6 Types Of Moles You Should Never Ignore
Plenty of people have moles and not all moles are necessarily cause for concern. Sometimes, it can be hard to decipher which need attention and which are harmless, and that is why mole checks are important. However, there are certain types of moles you should never ignore, and if you see moles with these characteristics on your body, you should go see a dermatologist as soon as possible.
When it comes to moles, you can follow the ABCDE rule when he comes to signs of melanoma. This stands for Asymmetry, Border, Color, Diameter, and Evolving. "A typical mole — or one that is not something that needs to be removed to evaluate for cancer — is a solid single color, has a crisp border, is small in size, and looks like other moles on the skin," Dr. Richard Torbeck, board-certified dermatologist with Advanced Dermatology PC, tells Bustle. "Of the ABCDEs, we tend to hold the highest regard for E, which is why we recommend self skin exams."
To monitor your moles, check them every six months by taking a spin in a full length mirror. Watch for drastic changes in a short period of time, and if you see a change, contact a dermatologist. Since some types of moles are more likely to be cancerous than others, experts say you'll want to make sure you never ignore these six types.
Never ignore a mole that is more than one color or changing in color. "Melanoma cells can develop in moles you have on your body — about 25 percent of melanomas develop from moles you have," Dr. Torbeck says. Melanoma classically tends to produce more and more color, usually changing from brown to black, according to Dr. Rachel Nazarian of Schweiger Dermatology Group. Any moles that have increased in darkness, that are turning black, or just look darker than your other moles should be checked.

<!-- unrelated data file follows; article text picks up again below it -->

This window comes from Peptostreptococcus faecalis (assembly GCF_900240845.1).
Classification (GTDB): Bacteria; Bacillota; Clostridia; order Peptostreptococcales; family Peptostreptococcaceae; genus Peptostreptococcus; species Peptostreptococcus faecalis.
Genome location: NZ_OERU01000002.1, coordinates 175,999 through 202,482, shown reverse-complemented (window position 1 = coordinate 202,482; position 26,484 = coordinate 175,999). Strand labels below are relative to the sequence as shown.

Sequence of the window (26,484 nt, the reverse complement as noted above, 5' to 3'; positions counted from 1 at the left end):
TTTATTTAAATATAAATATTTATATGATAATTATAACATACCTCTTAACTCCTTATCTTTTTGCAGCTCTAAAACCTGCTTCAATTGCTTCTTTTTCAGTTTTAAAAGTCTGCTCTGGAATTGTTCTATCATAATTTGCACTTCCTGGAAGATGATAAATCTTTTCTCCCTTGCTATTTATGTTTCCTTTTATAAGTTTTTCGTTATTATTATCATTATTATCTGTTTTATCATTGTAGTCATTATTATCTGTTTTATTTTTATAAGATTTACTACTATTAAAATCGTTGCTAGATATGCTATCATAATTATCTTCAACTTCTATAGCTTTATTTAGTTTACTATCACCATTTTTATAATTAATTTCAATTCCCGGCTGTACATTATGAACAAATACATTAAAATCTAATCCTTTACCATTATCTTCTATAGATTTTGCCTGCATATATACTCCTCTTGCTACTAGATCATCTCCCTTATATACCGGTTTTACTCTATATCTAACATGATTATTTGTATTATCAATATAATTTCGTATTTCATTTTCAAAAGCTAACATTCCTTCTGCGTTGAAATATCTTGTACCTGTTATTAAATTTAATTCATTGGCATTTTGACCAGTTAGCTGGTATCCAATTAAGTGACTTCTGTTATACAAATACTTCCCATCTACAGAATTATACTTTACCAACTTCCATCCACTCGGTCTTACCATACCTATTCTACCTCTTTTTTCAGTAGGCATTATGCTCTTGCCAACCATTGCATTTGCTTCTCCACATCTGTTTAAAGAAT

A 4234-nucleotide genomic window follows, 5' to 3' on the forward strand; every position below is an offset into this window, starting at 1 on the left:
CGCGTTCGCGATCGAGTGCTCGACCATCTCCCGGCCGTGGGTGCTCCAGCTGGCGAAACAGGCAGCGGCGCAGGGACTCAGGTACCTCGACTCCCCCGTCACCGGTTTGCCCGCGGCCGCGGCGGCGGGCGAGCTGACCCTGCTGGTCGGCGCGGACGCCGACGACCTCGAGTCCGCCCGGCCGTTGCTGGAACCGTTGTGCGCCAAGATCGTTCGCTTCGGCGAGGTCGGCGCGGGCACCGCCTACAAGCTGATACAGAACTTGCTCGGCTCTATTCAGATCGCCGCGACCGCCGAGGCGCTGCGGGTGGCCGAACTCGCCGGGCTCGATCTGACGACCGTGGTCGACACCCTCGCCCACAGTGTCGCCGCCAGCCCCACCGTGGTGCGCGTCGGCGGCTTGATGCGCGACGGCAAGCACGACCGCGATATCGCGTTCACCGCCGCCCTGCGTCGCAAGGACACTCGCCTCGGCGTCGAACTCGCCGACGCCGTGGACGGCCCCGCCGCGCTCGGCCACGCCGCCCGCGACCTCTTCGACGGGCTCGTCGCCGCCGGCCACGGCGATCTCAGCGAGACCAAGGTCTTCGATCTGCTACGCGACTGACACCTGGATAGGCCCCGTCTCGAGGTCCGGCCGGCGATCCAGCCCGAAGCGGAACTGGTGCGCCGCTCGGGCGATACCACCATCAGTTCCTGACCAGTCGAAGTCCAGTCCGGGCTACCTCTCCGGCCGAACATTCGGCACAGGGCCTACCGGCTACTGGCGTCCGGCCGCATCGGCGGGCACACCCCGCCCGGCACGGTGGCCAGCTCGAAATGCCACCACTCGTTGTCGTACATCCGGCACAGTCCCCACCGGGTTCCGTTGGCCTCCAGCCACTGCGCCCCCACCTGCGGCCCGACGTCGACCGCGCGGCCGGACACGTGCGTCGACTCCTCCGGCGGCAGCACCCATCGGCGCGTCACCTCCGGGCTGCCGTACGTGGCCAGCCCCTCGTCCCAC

If any of your moles get larger, thicker, or change their size, see your dermatologist immediately, as continuous growth is a hallmark of cancer. "A mole can change in color size and shape over time, but anything that is changing in a rapid time frame, such as less than three months, should be evaluated further," Dr. Torbeck says.
3Moles That Bleed, Itch, Or Burn
Watch out for moles that are bleeding, itching, or burning, as this can be a sign that the mole may be irritated or undergoing changes where the body's white blood cells are reacting. "Cancers are weak, friable, 'bad' tissue, and they typically outgrow their blood supply and fall apart with even mild trauma," Dr. Nazarian says. "That means if you bump it, even gently, they are more likely to bleed and take long to heal."
It might seem like a good thing if your mole starts fading, but this could be a sign your body is trying to fight off abmormal cells and tissue. "If you ever see a mole —or multiple moles — fading, schedule an appointment to see your dermatologist," Dr. Nazarian says. "They may continue to monitor them, or they may suggest a biopsy or other test to make sure everything is OK."
5Pink Or Skin-Colored Moles
Pink or skin-colored moles also deserve attention. "Not all skin cancers come with an ominous dark coloring," Dr. Nazarian says. "Some skin cancers are pink, cream-colored, and make no color at all."
6Moles Underneath Your Nails
Moles can form underneath your nail in what's known as the “nail factory” (also known as the matrix of the nail), and this can cause dark streaks on the nail. "Vertical dark lines on your nails need to be monitored and evaluated like any other mole on your body to check for skin cancer," Dr. Nazarian says. "Never ignore a new or enlarging dark line on your fingernails or toenails."
When in doubt, get your mole checked by a dermatologist, especially if something seems off or abnormal.